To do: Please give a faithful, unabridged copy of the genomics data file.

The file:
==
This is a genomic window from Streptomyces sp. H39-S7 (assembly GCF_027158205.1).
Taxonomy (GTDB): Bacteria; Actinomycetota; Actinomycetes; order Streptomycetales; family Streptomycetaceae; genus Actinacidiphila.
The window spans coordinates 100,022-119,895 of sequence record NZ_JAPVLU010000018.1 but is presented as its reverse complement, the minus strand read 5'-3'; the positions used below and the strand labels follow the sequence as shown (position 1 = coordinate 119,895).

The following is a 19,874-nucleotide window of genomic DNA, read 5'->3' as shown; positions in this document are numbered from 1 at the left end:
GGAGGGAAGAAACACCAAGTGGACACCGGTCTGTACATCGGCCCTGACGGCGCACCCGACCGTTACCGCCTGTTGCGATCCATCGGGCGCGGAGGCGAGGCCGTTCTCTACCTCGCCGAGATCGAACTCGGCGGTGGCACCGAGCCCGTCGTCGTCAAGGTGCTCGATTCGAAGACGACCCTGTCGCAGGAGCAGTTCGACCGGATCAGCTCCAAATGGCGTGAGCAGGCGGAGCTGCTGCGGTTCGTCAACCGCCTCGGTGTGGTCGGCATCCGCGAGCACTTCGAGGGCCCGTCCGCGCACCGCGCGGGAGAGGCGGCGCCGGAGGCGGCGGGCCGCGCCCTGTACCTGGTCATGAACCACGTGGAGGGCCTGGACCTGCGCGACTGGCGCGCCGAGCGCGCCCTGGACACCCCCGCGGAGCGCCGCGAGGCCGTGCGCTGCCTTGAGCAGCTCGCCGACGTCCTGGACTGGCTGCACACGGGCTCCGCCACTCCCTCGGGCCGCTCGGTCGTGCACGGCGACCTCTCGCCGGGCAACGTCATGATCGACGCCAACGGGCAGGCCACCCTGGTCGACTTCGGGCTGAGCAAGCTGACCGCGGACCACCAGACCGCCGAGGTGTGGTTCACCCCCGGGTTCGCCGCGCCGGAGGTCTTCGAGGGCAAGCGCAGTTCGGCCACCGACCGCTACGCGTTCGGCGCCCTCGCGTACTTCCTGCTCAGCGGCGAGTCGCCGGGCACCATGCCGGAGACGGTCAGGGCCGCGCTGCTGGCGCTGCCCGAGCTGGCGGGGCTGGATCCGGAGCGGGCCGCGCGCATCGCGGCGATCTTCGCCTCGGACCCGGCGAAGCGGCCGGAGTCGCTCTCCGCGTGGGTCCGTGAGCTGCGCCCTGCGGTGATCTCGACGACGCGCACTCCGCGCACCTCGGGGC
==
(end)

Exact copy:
This is a genomic window from Streptomyces sp. H39-S7 (assembly GCF_027158205.1).
Taxonomy (GTDB): Bacteria; Actinomycetota; Actinomycetes; order Streptomycetales; family Streptomycetaceae; genus Actinacidiphila.
The window spans coordinates 100,022-119,895 of sequence record NZ_JAPVLU010000018.1 but is presented as its reverse complement, the minus strand read 5'-3'; the positions used below and the strand labels follow the sequence as shown (position 1 = coordinate 119,895).

The following is a 19,874-nucleotide window of genomic DNA, read 5'->3' as shown; positions in this document are numbered from 1 at the left end:
GGAGGGAAGAAACACCAAGTGGACACCGGTCTGTACATCGGCCCTGACGGCGCACCCGACCGTTACCGCCTGTTGCGATCCATCGGGCGCGGAGGCGAGGCCGTTCTCTACCTCGCCGAGATCGAACTCGGCGGTGGCACCGAGCCCGTCGTCGTCAAGGTGCTCGATTCGAAGACGACCCTGTCGCAGGAGCAGTTCGACCGGATCAGCTCCAAATGGCGTGAGCAGGCGGAGCTGCTGCGGTTCGTCAACCGCCTCGGTGTGGTCGGCATCCGCGAGCACTTCGAGGGCCCGTCCGCGCACCGCGCGGGAGAGGCGGCGCCGGAGGCGGCGGGCCGCGCCCTGTACCTGGTCATGAACCACGTGGAGGGCCTGGACCTGCGCGACTGGCGCGCCGAGCGCGCCCTGGACACCCCCGCGGAGCGCCGCGAGGCCGTGCGCTGCCTTGAGCAGCTCGCCGACGTCCTGGACTGGCTGCACACGGGCTCCGCCACTCCCTCGGGCCGCTCGGTCGTGCACGGCGACCTCTCGCCGGGCAACGTCATGATCGACGCCAACGGGCAGGCCACCCTGGTCGACTTCGGGCTGAGCAAGCTGACCGCGGACCACCAGACCGCCGAGGTGTGGTTCACCCCCGGGTTCGCCGCGCCGGAGGTCTTCGAGGGCAAGCGCAGTTCGGCCACCGACCGCTACGCGTTCGGCGCCCTCGCGTACTTCCTGCTCAGCGGCGAGTCGCCGGGCACCATGCCGGAGACGGTCAGGGCCGCGCTGCTGGCGCTGCCCGAGCTGGCGGGGCTGGATCCGGAGCGGGCCGCGCGCATCGCGGCGATCTTCGCCTCGGACCCGGCGAAGCGGCCGGAGTCGCTCTCCGCGTGGGTCCGTGAGCTGCGCCCTGCGGTGATCTCGACGACGCGCACTCCGCGCACCTCGGGGC